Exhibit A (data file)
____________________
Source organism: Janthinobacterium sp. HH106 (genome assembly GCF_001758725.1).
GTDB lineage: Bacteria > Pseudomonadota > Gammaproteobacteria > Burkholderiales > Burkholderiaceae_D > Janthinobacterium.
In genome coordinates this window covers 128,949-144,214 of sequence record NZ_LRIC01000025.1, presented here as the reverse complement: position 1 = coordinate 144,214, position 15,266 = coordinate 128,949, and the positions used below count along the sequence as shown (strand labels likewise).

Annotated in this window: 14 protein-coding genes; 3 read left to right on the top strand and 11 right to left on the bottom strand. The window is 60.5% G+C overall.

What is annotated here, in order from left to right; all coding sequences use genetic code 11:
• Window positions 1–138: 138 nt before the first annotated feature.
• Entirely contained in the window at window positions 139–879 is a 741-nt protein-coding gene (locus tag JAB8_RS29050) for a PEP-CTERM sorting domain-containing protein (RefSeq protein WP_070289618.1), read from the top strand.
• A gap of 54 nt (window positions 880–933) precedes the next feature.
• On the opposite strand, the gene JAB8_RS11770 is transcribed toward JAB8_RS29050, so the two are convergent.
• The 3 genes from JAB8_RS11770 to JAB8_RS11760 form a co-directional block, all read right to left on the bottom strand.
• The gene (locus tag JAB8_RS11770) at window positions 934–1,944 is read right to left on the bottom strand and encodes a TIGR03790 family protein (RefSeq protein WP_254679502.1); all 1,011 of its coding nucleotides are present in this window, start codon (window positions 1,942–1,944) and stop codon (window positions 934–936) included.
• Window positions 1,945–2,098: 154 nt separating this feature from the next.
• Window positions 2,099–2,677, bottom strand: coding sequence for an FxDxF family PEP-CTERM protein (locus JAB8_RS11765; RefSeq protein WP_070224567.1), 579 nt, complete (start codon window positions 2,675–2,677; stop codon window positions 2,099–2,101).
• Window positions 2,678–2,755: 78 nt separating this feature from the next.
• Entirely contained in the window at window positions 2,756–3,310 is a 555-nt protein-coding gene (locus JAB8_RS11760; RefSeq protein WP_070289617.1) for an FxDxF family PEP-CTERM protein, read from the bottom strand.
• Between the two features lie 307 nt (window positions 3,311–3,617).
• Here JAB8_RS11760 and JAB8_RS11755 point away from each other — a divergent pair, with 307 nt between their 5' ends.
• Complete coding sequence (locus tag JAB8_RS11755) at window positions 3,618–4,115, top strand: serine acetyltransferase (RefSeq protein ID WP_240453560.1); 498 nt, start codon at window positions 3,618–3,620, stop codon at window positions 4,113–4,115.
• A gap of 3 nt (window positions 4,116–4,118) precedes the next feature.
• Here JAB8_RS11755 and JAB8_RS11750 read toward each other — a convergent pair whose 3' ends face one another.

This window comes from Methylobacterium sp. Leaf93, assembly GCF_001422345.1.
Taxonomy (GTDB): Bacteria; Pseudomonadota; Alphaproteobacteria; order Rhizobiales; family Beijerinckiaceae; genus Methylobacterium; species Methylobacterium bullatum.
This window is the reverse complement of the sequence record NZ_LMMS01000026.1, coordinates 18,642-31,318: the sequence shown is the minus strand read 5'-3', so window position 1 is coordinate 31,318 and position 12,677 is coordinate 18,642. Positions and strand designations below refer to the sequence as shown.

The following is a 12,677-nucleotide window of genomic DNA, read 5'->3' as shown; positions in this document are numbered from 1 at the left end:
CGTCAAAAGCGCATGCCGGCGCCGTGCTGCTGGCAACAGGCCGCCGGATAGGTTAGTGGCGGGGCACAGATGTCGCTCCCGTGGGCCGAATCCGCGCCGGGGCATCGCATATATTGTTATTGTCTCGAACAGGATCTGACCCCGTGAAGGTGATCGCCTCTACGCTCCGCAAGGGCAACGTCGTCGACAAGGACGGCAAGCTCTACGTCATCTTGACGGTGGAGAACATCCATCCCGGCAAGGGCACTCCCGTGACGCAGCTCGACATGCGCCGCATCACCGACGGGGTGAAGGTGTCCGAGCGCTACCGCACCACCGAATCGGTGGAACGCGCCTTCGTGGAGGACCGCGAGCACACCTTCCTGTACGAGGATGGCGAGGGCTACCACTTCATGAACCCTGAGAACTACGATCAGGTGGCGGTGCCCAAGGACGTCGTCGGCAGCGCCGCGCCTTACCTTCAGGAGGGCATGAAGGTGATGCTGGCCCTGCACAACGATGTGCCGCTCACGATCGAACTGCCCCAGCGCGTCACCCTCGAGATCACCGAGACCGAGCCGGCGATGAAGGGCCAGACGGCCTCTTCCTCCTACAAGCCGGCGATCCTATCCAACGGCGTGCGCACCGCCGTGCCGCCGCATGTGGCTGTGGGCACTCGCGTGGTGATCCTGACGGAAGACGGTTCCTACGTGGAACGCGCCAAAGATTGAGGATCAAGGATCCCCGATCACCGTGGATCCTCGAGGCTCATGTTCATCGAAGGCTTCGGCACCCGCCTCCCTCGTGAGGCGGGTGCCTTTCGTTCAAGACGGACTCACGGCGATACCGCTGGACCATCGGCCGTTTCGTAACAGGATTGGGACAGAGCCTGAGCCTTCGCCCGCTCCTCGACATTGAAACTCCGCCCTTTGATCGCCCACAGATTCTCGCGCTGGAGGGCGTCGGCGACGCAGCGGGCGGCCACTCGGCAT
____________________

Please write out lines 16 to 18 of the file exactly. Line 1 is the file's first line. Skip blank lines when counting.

• Between the two features lie 307 nt (window positions 3,311–3,617).
• Here JAB8_RS11760 and JAB8_RS11755 point away from each other — a divergent pair, with 307 nt between their 5' ends.
• Complete coding sequence (locus tag JAB8_RS11755) at window positions 3,618–4,115, top strand: serine acetyltransferase (RefSeq protein ID WP_240453560.1); 498 nt, start codon at window positions 3,618–3,620, stop codon at window positions 4,113–4,115.